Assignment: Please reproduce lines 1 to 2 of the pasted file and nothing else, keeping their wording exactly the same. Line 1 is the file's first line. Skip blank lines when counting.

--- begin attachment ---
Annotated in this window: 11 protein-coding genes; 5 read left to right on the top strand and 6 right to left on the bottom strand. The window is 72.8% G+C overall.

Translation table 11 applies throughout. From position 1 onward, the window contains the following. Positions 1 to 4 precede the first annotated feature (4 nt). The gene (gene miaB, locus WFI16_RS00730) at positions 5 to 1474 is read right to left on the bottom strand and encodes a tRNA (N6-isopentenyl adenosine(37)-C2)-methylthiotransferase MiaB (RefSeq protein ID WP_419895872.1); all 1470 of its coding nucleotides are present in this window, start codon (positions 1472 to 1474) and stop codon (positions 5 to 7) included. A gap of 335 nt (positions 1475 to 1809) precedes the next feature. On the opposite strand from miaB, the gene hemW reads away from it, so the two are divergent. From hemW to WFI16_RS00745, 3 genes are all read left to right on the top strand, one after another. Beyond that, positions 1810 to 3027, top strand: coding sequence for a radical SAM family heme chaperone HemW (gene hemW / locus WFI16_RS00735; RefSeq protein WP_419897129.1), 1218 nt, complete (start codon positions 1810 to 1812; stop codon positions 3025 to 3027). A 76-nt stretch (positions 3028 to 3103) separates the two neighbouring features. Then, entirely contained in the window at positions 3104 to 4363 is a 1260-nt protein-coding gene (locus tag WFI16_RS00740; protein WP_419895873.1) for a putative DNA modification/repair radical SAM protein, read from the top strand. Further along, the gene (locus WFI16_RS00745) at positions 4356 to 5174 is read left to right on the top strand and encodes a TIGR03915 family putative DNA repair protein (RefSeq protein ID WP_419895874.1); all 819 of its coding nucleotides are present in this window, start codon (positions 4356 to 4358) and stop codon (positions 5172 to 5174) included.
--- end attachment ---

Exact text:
Annotated in this window: 11 protein-coding genes; 5 read left to right on the top strand and 6 right to left on the bottom strand. The window is 72.8% G+C overall.

Translation table 11 applies throughout. From position 1 onward, the window contains the following. Positions 1 to 4 precede the first annotated feature (4 nt). The gene (gene miaB, locus WFI16_RS00730) at positions 5 to 1474 is read right to left on the bottom strand and encodes a tRNA (N6-isopentenyl adenosine(37)-C2)-methylthiotransferase MiaB (RefSeq protein ID WP_419895872.1); all 1470 of its coding nucleotides are present in this window, start codon (positions 1472 to 1474) and stop codon (positions 5 to 7) included. A gap of 335 nt (positions 1475 to 1809) precedes the next feature. On the opposite strand from miaB, the gene hemW reads away from it, so the two are divergent. From hemW to WFI16_RS00745, 3 genes are all read left to right on the top strand, one after another. Beyond that, positions 1810 to 3027, top strand: coding sequence for a radical SAM family heme chaperone HemW (gene hemW / locus WFI16_RS00735; RefSeq protein WP_419897129.1), 1218 nt, complete (start codon positions 1810 to 1812; stop codon positions 3025 to 3027). A 76-nt stretch (positions 3028 to 3103) separates the two neighbouring features. Then, entirely contained in the window at positions 3104 to 4363 is a 1260-nt protein-coding gene (locus tag WFI16_RS00740; protein WP_419895873.1) for a putative DNA modification/repair radical SAM protein, read from the top strand. Further along, the gene (locus WFI16_RS00745) at positions 4356 to 5174 is read left to right on the top strand and encodes a TIGR03915 family putative DNA repair protein (RefSeq protein ID WP_419895874.1); all 819 of its coding nucleotides are present in this window, start codon (positions 4356 to 4358) and stop codon (positions 5172 to 5174) included.